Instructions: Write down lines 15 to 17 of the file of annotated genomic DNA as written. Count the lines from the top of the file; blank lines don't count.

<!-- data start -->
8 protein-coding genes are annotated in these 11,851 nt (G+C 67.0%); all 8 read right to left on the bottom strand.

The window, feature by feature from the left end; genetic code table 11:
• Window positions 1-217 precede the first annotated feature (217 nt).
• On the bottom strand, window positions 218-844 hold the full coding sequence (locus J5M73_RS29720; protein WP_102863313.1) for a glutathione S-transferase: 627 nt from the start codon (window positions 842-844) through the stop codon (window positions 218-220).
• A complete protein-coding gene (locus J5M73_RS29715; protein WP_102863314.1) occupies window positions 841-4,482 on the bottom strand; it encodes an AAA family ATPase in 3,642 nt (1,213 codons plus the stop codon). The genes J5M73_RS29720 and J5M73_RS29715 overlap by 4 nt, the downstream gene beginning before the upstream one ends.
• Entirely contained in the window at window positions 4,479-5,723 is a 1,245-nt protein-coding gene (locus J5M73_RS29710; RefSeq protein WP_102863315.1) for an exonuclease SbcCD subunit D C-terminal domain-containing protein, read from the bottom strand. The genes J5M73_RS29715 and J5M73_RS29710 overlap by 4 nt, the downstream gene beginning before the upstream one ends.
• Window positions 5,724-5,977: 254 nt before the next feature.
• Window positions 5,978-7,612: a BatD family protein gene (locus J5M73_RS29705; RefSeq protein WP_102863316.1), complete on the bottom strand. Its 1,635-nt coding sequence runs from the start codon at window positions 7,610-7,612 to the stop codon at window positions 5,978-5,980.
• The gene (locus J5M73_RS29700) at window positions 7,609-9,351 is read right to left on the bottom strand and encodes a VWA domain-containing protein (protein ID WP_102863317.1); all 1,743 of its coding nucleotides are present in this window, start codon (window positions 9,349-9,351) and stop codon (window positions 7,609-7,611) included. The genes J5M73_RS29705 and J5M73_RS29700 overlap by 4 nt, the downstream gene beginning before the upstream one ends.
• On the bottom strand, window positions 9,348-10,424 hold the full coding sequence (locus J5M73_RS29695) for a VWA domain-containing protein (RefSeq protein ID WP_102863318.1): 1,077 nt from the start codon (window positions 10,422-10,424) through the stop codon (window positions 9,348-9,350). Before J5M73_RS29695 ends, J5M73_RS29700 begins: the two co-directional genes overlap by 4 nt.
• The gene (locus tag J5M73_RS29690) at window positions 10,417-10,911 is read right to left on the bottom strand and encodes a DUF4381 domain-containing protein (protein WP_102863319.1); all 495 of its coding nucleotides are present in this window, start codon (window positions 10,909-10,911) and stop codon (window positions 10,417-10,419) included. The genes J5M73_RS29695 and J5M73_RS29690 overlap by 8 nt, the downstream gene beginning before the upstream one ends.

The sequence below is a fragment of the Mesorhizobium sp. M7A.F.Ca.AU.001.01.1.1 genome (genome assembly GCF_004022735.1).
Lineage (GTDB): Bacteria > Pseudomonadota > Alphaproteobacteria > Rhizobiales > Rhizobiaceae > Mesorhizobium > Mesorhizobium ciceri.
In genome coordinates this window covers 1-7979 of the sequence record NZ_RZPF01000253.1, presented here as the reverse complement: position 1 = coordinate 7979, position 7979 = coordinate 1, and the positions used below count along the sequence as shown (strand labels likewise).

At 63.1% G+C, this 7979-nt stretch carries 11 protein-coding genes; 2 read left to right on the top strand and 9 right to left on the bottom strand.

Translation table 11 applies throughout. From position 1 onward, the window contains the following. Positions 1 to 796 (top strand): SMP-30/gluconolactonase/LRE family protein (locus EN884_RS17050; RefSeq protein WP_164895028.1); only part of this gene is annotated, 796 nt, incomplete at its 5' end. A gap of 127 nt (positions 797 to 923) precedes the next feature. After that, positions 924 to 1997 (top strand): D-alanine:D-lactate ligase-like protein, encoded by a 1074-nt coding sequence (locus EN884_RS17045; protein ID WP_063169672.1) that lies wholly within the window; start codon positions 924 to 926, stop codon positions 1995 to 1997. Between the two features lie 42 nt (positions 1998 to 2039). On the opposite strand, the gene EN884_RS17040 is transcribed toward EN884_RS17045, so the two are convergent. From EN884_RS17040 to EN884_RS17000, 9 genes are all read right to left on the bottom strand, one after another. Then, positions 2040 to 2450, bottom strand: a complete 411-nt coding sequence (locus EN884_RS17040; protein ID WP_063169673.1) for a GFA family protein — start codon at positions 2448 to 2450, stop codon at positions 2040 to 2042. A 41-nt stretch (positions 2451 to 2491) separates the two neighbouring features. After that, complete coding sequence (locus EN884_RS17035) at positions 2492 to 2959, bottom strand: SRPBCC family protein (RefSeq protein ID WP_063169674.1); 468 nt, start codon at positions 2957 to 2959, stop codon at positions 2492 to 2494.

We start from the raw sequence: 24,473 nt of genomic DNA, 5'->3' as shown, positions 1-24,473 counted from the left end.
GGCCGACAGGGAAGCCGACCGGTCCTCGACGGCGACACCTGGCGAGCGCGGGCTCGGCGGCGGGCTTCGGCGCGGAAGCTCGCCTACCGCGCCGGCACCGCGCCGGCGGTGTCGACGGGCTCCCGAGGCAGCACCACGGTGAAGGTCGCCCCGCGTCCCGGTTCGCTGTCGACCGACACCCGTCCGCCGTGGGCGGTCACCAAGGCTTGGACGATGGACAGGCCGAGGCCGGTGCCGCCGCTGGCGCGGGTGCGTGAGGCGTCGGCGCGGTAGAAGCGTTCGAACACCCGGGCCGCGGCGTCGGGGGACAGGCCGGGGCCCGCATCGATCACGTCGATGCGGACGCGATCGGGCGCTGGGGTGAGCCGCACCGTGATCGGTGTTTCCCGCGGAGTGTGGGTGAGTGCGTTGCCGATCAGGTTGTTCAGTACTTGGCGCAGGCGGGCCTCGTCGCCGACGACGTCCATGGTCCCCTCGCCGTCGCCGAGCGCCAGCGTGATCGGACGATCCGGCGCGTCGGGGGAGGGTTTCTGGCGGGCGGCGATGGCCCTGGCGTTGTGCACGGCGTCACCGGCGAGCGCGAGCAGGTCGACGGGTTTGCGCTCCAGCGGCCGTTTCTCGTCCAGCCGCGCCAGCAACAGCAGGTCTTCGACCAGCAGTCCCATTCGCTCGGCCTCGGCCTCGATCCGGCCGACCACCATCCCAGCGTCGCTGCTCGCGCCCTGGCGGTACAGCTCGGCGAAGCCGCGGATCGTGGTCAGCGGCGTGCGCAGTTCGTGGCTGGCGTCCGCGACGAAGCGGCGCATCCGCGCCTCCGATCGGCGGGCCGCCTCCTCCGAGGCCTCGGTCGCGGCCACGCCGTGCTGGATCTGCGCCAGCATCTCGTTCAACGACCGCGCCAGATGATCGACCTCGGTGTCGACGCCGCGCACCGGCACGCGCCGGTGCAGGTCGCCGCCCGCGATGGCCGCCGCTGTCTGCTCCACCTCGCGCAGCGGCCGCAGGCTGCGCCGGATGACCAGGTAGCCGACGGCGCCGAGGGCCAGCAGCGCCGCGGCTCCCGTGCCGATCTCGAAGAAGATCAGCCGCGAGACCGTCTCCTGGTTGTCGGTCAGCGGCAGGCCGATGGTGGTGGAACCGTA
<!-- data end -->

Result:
At 63.1% G+C, this 7979-nt stretch carries 11 protein-coding genes; 2 read left to right on the top strand and 9 right to left on the bottom strand.

Translation table 11 applies throughout. From position 1 onward, the window contains the following. Positions 1 to 796 (top strand): SMP-30/gluconolactonase/LRE family protein (locus EN884_RS17050; RefSeq protein WP_164895028.1); only part of this gene is annotated, 796 nt, incomplete at its 5' end. A gap of 127 nt (positions 797 to 923) precedes the next feature. After that, positions 924 to 1997 (top strand): D-alanine:D-lactate ligase-like protein, encoded by a 1074-nt coding sequence (locus EN884_RS17045; protein ID WP_063169672.1) that lies wholly within the window; start codon positions 924 to 926, stop codon positions 1995 to 1997. Between the two features lie 42 nt (positions 1998 to 2039). On the opposite strand, the gene EN884_RS17040 is transcribed toward EN884_RS17045, so the two are convergent. From EN884_RS17040 to EN884_RS17000, 9 genes are all read right to left on the bottom strand, one after another. Then, positions 2040 to 2450, bottom strand: a complete 411-nt coding sequence (locus EN884_RS17040; protein ID WP_063169673.1) for a GFA family protein — start codon at positions 2448 to 2450, stop codon at positions 2040 to 2042. A 41-nt stretch (positions 2451 to 2491) separates the two neighbouring features. After that, complete coding sequence (locus EN884_RS17035) at positions 2492 to 2959, bottom strand: SRPBCC family protein (RefSeq protein ID WP_063169674.1); 468 nt, start codon at positions 2957 to 2959, stop codon at positions 2492 to 2494.

We start from the raw sequence: 24,473 nt of genomic DNA, 5'->3' as shown, positions 1-24,473 counted from the left end.